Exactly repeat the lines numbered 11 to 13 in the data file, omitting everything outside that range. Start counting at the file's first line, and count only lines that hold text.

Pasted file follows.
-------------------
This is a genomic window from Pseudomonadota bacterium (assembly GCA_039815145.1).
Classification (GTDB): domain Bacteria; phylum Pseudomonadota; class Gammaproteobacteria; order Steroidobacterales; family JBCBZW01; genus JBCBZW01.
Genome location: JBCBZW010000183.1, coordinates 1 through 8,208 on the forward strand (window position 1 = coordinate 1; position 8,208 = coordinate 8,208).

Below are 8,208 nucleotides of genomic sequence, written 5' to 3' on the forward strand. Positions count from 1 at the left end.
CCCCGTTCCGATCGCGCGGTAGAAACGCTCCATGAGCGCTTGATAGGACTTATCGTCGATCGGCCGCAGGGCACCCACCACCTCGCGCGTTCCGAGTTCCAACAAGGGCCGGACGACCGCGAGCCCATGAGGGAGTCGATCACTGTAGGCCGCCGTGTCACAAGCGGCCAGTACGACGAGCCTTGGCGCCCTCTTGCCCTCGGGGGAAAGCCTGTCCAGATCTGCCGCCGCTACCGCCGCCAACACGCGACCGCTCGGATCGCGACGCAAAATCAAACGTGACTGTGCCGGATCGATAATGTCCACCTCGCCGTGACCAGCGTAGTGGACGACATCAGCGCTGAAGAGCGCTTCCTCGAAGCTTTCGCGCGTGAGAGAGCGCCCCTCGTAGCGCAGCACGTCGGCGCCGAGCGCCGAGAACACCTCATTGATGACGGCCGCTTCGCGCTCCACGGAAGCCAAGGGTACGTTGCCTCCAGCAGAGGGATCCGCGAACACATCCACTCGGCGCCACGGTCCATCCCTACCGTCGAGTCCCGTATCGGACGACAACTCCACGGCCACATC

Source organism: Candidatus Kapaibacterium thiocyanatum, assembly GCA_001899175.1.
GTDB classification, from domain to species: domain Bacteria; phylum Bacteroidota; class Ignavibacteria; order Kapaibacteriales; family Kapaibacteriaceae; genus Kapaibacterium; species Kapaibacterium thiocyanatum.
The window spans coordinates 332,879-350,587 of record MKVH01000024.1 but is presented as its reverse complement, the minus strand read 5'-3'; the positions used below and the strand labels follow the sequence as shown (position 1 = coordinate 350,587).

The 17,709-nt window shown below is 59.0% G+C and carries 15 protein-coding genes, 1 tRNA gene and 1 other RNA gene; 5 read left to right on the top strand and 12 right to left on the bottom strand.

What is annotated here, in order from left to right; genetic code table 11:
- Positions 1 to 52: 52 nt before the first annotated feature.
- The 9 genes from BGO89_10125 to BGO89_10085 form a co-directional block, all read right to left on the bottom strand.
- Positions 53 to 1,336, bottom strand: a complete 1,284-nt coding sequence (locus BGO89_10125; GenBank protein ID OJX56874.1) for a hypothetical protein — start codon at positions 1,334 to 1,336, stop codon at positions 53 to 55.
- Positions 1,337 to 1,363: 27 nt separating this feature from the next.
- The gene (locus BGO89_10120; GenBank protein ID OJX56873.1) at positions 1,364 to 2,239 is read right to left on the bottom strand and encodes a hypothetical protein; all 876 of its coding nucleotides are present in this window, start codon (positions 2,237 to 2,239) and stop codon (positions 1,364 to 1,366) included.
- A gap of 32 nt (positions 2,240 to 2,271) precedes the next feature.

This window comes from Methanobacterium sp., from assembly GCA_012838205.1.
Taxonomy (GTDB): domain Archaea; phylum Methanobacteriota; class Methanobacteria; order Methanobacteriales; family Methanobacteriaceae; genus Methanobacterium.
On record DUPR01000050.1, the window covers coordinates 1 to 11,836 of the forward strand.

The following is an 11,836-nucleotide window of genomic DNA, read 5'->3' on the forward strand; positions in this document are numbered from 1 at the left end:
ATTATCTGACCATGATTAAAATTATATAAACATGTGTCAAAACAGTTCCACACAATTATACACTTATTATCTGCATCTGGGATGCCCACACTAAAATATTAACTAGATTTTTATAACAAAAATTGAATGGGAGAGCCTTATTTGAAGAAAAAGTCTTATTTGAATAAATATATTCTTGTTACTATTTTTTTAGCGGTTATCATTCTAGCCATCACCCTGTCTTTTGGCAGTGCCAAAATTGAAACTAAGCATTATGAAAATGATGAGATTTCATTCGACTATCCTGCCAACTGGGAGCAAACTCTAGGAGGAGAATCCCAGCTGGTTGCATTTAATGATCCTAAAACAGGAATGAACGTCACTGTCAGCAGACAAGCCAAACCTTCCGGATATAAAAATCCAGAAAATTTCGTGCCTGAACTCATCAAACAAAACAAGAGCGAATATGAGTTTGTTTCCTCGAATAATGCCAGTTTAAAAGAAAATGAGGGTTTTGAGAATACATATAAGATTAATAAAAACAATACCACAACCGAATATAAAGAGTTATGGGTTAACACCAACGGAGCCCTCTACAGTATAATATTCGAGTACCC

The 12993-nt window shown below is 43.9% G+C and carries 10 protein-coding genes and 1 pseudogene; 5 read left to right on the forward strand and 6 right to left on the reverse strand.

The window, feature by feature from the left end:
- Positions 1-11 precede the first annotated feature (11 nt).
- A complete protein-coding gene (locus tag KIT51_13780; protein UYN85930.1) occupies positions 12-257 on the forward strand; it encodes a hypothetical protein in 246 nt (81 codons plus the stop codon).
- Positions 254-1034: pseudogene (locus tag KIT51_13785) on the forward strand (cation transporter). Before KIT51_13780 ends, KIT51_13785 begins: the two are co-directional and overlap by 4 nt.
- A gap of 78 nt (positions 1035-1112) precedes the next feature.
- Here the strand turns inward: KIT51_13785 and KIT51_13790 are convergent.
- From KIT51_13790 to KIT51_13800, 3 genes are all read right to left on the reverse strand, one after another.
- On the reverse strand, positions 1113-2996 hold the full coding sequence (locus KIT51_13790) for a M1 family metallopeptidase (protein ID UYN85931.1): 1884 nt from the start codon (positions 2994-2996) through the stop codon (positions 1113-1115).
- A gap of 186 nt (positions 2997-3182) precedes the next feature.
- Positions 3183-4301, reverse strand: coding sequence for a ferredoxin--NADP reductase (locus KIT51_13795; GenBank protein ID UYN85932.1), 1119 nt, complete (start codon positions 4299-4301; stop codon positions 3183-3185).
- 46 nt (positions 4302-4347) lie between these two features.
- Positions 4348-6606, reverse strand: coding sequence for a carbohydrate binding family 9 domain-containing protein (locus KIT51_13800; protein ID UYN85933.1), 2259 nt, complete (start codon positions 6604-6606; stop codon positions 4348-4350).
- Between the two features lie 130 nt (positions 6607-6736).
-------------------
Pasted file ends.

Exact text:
- Positions 1 to 52: 52 nt before the first annotated feature.
- The 9 genes from BGO89_10125 to BGO89_10085 form a co-directional block, all read right to left on the bottom strand.
- Positions 53 to 1,336, bottom strand: a complete 1,284-nt coding sequence (locus BGO89_10125; GenBank protein ID OJX56874.1) for a hypothetical protein — start codon at positions 1,334 to 1,336, stop codon at positions 53 to 55.